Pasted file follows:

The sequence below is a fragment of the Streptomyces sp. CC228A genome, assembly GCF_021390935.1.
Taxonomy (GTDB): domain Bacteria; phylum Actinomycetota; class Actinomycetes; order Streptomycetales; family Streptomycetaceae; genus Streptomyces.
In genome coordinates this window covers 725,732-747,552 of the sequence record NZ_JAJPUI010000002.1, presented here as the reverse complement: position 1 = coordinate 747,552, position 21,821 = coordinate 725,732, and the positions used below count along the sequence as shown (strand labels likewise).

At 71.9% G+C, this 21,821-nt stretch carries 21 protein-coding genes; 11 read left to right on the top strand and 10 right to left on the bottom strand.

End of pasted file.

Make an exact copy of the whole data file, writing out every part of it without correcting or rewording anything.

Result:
The sequence below is a fragment of the Streptomyces sp. CC228A genome, assembly GCF_021390935.1.
Taxonomy (GTDB): domain Bacteria; phylum Actinomycetota; class Actinomycetes; order Streptomycetales; family Streptomycetaceae; genus Streptomyces.
In genome coordinates this window covers 725,732-747,552 of the sequence record NZ_JAJPUI010000002.1, presented here as the reverse complement: position 1 = coordinate 747,552, position 21,821 = coordinate 725,732, and the positions used below count along the sequence as shown (strand labels likewise).

At 71.9% G+C, this 21,821-nt stretch carries 21 protein-coding genes; 11 read left to right on the top strand and 10 right to left on the bottom strand.